By one estimate, nearly 55% of New Yorkers rely on community and ethnic newspapers.
Instead of "going where the voters are", the city is doing the opposite, Thompson said. According to a report by the CUNY School of Journalism Center for Community and Ethnic Media, the city has systematically ignored community media, directing multi-million dollar ad buys to the New York Times, the New York Post and other mainstream outlets.
This policy doesn’t just shortchange local media, Thompson said, it cuts off access to important government information.
Multi-lingual people living in immigrant communities that rely solely on native-language media, Thompson said, are hardest hit by this policy. The Spanish-language press, for example, gets less than 4% of the city's advertising dollars, despite the fact that the city's population is nearly 30% Latino.
The same goes for native speakers of Russian, Mandarin, Hindi and dozens of other languages, as well as the city's Afro-American and Afro-Carribean communities.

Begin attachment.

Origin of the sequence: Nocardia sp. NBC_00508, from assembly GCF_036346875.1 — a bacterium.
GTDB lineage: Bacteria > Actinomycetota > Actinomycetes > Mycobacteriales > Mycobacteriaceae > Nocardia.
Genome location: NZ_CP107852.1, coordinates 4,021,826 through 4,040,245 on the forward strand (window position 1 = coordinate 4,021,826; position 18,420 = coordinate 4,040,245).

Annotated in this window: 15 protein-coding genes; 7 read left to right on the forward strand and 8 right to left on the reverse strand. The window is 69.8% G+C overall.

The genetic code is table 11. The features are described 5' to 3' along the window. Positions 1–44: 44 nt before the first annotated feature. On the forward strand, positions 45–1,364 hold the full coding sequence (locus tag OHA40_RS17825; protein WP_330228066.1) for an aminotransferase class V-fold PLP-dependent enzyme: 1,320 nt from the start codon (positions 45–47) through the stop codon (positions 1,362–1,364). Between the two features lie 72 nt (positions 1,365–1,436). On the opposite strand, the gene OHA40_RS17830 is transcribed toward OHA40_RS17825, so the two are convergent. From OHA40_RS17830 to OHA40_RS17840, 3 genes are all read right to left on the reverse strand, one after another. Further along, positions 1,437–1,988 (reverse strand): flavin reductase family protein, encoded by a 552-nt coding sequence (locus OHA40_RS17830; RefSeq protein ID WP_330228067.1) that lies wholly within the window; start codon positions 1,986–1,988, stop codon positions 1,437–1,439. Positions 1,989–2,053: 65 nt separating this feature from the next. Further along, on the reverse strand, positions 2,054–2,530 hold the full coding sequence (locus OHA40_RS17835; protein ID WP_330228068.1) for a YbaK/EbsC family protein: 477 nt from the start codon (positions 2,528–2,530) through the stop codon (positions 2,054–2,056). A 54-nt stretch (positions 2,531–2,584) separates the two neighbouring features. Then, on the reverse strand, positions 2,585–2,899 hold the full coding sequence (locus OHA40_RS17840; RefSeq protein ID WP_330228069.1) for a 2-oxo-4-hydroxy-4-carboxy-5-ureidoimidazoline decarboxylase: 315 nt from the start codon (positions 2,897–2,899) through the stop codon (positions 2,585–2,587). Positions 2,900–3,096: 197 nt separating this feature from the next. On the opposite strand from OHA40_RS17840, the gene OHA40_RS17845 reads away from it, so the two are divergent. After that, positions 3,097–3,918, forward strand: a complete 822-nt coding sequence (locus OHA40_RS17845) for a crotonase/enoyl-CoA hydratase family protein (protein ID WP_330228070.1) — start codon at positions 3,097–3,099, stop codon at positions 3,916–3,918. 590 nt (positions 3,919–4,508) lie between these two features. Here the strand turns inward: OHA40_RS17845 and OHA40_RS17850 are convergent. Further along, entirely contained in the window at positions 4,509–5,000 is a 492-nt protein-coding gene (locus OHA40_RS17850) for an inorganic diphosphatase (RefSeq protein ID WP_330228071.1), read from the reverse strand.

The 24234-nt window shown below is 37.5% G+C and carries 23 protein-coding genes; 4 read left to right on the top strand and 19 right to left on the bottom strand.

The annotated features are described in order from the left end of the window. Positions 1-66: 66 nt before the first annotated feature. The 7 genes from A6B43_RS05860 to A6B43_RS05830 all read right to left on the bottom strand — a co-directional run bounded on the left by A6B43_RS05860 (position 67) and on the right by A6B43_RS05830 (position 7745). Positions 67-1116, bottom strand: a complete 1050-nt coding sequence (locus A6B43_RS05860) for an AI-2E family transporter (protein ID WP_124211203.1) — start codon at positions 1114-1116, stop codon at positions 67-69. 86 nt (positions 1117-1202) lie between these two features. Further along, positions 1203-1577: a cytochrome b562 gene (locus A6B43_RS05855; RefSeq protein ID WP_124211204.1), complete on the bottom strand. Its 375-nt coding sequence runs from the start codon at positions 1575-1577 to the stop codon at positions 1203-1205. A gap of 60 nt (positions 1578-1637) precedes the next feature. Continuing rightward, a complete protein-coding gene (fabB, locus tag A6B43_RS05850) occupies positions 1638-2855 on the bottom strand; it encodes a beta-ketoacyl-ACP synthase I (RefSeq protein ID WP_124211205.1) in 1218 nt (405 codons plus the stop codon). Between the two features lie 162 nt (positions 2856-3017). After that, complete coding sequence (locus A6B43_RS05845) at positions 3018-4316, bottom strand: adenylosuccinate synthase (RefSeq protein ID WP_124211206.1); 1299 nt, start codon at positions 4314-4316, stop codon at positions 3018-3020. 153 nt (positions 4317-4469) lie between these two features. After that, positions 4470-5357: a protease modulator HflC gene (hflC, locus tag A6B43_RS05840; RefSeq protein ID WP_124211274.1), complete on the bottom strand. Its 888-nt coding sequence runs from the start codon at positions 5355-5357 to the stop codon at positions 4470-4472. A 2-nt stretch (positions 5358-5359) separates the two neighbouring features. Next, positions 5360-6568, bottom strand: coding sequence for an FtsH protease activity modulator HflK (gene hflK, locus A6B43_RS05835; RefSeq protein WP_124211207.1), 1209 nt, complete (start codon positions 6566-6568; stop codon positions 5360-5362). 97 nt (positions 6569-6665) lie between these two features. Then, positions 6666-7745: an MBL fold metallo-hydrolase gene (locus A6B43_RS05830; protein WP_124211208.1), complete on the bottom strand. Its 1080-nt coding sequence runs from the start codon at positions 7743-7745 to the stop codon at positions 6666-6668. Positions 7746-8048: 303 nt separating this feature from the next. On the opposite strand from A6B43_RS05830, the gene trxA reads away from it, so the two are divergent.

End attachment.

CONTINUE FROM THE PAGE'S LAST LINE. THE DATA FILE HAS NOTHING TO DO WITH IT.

As Mayor, Thompson said, he would, as the CUNY report suggests, make all city agencies include minority and community newspapers in their ad buys. He would also bring publishers and editors of community and ethnic media to City Hall twice a year for a conclave, and make sure that agency commissioners do the same.
Thompson, the grandson of Caribbean immigrants, said he'd seen first-hand the importance of ethnic media in New Yorkers’ lives: as a primary source of news and information and as a link between the past, present and future of the community.
Ethnic and community newspapers, because of the purpose they serve, Thompson said, should get their fair share of the city's advertising dollars.